PRC School Board recognizes Reading Fair winners; hears of joint teacher program
Student Representative Doc Herrin
During Monday's meeting of the Pearl River County School District Board of Trustees, Student Representative Doc Herrin introduced winners of the recent reading fair at the PRC Middle School. Herrin introduced non-fiction winner Olivia Broome, a 8th grader, who did her project on "Who was Mark Twain?" and fiction winner Olivia Carroll, a 6th grader, who did her project on a concept entitled "The Westing Game".
Herrin also gave the Board an update on the many activities in motion inside the school district with this week's homecoming games on Thursday (Jr. High) and Friday (High School) as the highlights. Herrin asked the board to consider bringing back a tee-shirt and jean day that was in place in the past. He also reported to the board about the need to repaint lines in the senior parking lot to have them face in a different which would allow students to park in an easier manner by coming into the spaces in a more circular motion instead of the current two way traffic pattern that creates problems each morning as students arrive.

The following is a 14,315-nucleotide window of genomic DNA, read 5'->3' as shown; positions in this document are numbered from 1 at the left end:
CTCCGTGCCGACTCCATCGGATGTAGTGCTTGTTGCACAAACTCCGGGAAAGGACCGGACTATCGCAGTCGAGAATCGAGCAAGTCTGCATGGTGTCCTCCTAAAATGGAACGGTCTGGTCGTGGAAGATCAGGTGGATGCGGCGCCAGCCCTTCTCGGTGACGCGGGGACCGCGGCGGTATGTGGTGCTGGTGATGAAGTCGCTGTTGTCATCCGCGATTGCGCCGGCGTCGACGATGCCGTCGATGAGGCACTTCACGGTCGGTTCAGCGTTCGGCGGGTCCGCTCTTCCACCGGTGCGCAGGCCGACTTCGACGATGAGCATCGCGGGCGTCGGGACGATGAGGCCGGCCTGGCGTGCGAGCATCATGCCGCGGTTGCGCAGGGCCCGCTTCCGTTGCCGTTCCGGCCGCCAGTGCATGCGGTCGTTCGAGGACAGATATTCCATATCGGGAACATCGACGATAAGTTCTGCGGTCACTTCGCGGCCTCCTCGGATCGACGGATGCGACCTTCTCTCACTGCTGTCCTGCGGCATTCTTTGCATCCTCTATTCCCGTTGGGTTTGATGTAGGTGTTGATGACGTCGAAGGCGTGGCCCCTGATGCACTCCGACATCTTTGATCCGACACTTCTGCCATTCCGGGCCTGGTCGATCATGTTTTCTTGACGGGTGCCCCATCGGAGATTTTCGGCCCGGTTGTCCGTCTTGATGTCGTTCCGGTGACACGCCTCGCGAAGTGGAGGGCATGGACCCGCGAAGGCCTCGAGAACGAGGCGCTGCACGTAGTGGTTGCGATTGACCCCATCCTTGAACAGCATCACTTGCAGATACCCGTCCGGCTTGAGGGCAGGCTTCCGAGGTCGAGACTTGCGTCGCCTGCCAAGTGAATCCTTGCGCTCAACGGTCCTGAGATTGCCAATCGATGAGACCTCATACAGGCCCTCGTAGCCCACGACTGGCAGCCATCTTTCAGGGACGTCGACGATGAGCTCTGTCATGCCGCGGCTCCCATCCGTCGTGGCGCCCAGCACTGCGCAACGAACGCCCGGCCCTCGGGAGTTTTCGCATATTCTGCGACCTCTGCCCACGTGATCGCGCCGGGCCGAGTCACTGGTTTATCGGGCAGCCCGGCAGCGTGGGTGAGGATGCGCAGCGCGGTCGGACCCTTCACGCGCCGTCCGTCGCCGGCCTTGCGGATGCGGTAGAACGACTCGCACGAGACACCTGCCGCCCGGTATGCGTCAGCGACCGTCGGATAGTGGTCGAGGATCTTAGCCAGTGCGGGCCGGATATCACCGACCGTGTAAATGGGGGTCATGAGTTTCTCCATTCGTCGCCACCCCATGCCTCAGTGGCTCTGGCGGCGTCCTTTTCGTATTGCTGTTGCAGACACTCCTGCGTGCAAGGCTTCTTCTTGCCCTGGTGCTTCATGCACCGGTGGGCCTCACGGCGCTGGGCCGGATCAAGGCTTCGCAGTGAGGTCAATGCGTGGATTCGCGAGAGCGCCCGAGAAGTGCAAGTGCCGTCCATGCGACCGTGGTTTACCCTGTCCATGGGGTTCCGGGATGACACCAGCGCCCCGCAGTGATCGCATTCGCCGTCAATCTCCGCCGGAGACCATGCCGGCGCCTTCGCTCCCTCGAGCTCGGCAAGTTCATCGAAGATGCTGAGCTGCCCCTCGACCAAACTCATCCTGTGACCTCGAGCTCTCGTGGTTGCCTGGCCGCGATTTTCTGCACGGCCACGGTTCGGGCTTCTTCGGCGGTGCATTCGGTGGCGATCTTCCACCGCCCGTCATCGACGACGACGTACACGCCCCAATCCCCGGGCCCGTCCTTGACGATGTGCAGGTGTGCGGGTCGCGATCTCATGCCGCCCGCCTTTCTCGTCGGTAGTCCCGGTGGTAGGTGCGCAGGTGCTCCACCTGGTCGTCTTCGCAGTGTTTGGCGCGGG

Pearl River County School Superintendent Alan Lumpkin provided the board a preview of a joint partnership program that is in the works between the Pearl River Community College (PRCC), William Carey University (WCU), and the three school districts in Pearl River County that is focused on the teacher shortages in Pearl River County.
Lumpkin referenced a report from the Hattiesburg American newspaper that showed the decline in the number of teaching licenses stating that in the year 2007 the state issued 7,602 compared to 603 in 2017. Lumpkin noted that these
numbers support the current teacher shortage that plagues education across the state and especially in Pearl River County where enrollment numbers continue to rise.
The program, which has not yet been named, will focus on partnering with PRCC and WCU to have students, wishing to become teachers, enroll at PRCC in Poplarville and be able to receive a four year teaching degree while never having to leave Pearl River County. Lumpkin said that he has conversations with some organizations that have a passion for education to provide funding to make the program tuition free for the students.